Steve Jobs was a creative god. Yes, you know this. But his methodology for innovation and refining of products offers an invaluable lesson for B2B marketers.
Everyone’s eyes are fixed on the next big thing launched from Apple. The latest release of iPhone 5 on this 12th September is no exception. People have been waiting for it like food in drought. The iPhone 5 isn’t actually a single and static product. It’s an element of a continual process of refinement, of testing, and the outcome of a goal to better a service. The mobile device is like a piece of marketing content. Excuse me?
When Steve Jobs began his Mac World 2007 keynote speech he said he’d tried every “smart phone on the market, and none of them are really all that smart.”
He continued to list every problem he’d identified with the mobiles and explained how he’d solved them with the invention of the iPhone.
Sounds similar to selling your product or service to your potential buyers by engaging them with a finely tuned understanding of their current problem. And similarly, each item of marketing content should speak to the problem(s). Let’s break it down…
Can you mimic the Jobs brilliance?
Competitor smart phones were dumb. They had XYZ problems. So the iPhone arrived on earth, sent from Apple heaven to solve these problems. It’s cool. And it changed every user’s life. Better yet, it keeps improving. See the simple genius?
It’s as easy as Apple makes it. So let’s put it to work in our marketing processes before our iPhones tell us that we’re too slow on the uptake.
As inbound marketers we’re in bed with our buyers’ pains. Well, if we’re generating sales-qualified leads that satisfy our KPIs then we’ve understood what problem drives our buyers to purchase a product or service whose benefits solve – or negate – the problem.
Beyond being untroubled and unaware of the issue the buyer experiences (that your product or service will solve), here’s a quick breakdown of the buyers’ journey:
- Pain/problem: I don’t have a compliant email archiving system for my business. There’s a whole bunch of scary risks associated with it that I have to avoid.
- Solutions search: So I’ve done a bit of research and, of the available options, outsourcing to a third party is the most cost and time effective.
- Purchase decision: Of the vendors I found and contacted, Email Cyber Whizz knows what’s what; they’re the best company to handle my job.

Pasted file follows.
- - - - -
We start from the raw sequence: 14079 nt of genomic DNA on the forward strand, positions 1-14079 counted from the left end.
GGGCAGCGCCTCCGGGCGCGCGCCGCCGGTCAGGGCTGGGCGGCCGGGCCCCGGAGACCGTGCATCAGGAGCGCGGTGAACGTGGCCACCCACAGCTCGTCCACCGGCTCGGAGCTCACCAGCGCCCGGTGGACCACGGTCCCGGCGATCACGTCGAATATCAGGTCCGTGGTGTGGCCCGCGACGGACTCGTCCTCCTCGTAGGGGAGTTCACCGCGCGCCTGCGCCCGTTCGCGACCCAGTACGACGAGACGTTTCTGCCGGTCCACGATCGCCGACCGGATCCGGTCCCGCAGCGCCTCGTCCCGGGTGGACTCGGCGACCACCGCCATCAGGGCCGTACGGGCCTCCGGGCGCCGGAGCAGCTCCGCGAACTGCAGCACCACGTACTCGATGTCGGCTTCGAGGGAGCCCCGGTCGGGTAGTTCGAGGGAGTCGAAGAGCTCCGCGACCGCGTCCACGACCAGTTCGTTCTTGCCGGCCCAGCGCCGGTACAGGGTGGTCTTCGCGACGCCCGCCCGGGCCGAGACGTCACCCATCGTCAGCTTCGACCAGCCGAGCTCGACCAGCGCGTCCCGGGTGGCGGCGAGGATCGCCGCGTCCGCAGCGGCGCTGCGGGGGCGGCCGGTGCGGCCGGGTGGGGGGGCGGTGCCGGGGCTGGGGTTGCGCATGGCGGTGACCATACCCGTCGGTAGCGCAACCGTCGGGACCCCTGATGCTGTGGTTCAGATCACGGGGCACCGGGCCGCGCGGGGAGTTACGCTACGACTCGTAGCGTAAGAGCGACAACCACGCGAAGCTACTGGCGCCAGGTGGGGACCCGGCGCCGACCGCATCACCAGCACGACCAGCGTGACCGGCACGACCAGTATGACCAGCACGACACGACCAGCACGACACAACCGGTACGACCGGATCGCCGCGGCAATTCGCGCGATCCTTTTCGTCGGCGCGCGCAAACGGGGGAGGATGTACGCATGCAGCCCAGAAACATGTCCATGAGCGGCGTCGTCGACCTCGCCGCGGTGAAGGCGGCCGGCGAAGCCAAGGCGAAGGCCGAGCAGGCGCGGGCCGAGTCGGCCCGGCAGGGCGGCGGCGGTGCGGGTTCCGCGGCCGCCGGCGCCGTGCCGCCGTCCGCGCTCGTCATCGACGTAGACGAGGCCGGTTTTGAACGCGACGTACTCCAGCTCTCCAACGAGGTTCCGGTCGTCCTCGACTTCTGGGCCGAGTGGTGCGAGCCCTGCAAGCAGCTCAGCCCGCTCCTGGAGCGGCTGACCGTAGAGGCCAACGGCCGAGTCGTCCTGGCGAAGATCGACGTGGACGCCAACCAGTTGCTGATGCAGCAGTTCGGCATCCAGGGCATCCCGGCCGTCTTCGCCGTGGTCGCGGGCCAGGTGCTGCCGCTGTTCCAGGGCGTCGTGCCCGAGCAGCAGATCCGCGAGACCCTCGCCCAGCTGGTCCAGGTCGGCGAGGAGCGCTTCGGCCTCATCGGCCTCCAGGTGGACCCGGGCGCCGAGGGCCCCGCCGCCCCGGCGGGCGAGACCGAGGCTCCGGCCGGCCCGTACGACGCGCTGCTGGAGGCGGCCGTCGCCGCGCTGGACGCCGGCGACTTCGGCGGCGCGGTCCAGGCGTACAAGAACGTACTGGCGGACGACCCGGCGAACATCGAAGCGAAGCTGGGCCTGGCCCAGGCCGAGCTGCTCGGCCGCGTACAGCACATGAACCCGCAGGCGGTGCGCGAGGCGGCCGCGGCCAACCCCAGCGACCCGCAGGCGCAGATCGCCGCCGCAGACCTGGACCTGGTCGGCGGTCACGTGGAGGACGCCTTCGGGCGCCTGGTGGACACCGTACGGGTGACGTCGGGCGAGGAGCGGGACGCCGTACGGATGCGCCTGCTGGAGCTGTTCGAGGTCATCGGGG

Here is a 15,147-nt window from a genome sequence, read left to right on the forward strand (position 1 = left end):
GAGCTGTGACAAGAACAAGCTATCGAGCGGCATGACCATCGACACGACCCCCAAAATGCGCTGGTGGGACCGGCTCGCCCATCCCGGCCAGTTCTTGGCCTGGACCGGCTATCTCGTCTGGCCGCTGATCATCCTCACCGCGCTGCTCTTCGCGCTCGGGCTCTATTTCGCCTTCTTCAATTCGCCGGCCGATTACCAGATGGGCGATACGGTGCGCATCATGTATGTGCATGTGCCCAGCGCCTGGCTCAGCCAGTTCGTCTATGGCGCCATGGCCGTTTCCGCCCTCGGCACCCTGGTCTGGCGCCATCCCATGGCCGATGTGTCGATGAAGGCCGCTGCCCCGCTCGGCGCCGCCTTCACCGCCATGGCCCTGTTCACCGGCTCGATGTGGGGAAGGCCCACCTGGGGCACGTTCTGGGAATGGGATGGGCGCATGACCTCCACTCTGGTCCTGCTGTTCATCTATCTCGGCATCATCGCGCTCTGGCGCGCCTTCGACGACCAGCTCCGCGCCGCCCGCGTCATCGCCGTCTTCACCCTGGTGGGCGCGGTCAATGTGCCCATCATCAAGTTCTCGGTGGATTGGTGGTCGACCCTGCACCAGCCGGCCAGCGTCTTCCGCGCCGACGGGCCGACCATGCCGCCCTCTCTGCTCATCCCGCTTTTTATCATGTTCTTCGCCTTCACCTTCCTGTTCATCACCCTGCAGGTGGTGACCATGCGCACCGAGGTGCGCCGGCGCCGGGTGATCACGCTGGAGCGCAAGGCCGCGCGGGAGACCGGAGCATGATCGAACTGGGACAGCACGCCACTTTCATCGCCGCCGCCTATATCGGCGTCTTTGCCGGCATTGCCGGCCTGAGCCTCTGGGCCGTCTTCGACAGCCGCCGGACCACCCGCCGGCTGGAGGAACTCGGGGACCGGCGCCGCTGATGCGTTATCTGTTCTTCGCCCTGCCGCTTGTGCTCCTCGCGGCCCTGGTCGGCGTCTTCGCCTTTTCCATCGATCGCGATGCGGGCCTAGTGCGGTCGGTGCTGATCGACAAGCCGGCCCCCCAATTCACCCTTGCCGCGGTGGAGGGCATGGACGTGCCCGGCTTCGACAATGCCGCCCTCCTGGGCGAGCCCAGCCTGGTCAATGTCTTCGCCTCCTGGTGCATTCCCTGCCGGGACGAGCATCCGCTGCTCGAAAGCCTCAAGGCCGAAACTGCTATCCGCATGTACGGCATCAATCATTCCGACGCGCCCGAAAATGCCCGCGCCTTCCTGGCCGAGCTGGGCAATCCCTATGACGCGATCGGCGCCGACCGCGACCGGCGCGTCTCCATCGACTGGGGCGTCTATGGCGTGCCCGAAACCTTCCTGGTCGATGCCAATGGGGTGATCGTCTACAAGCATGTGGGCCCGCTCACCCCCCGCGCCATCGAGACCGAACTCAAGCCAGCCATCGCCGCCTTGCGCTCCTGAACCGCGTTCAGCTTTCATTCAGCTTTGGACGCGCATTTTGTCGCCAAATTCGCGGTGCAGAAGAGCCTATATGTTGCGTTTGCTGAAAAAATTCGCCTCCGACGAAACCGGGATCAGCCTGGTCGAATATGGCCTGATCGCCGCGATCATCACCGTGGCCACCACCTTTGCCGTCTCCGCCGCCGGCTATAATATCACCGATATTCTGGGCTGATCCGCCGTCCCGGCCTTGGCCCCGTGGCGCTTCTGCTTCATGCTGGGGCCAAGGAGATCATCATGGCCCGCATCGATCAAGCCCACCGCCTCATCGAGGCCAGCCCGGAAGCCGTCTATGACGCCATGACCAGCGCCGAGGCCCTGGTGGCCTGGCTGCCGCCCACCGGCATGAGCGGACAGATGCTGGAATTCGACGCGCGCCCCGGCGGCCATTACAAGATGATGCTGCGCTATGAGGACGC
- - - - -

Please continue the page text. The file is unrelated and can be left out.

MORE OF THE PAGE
- Value received: No more worrying about the risks associated with regulatory compliance because I’m no longer at risk. Awesome!
What defines the B2B buyers’ funnel is the longer sales cycle. More specifically, before any lead engages with a sales person, they’re likely to have conducted a fair deal of online research on their own.
This means, as inbound content marketers, we should create copy and content that speaks to an assumed level of knowledge at the MoFu(middle-of-the-funnel) stages and, arguably, even at ToFu(top-of-the-funnel).
Once our leads have moved beyond our gripping ToFu exposé on their unknown problem, they’re injected with a burning desire to find a solution. Idealism has its place, ok.
As Jeff Ernst at Forrester explains – which we love – buyers make a series of micro-decisions as they move through the sales funnel. And our focus as inbound content marketers should move beyond an obsession of answering the single buying decision.
We should also be satisfying the micro-questions, which are fuelled by a single buying pain, to nurture our leads through the funnel. How? Like Steve did…
- Return to the list of possible pains (which should orbit around a central purchasing motivation/pain) that grew from other products’ failures. This is a great start for responding to the buyers’ micro-decisions, that Forrester explains.
- Ask yourself these questions as a starting point:
- Why did you create your product or service?
- What is the single most impressive solution offering that no one else has?
- What might prevent this business or organisation from buying?
- Why does your buyer find you credible (or not)?
- How often does your buyer experience this pain – daily, monthly, at the end of the financial year?
- Measurement and analytics. The best method to test your understanding of your buyers’ pains – and an inescapable step in any decent inbound marketing campaign – is to track your impact. Why? Because you’ll refine your campaign, like Steve Jobs did with his iPhone.
Define your product or service ‘hook’
The ultimate lesson here is to understand the story behind your product.
Cultivate a precise list of your buyers’ micro-pains and the placement of these in the sales funnel; crystallise the key buying problem; and create engaging content that will show your buyers why their lives will be revolutionised because of your service.
So whenever you’re lost for leads or seeing dead stages in your sales funnel, think of the iPhone 5. It grew from a need. It has a story. And it’s still improving.
About Shivbhadra Gohil
Very passionate and dedicated about my work. I am one of those fortunate blokes who get to work on the things they love. I love SEO to the core. If you keep really really quiet you can hear my heart beats calling out.. SEO.. SEO.. SEO... Lol..Jokes aside. I would love to learn everything there is to learn about it and am happy to help out anyone who needs my help to get started.
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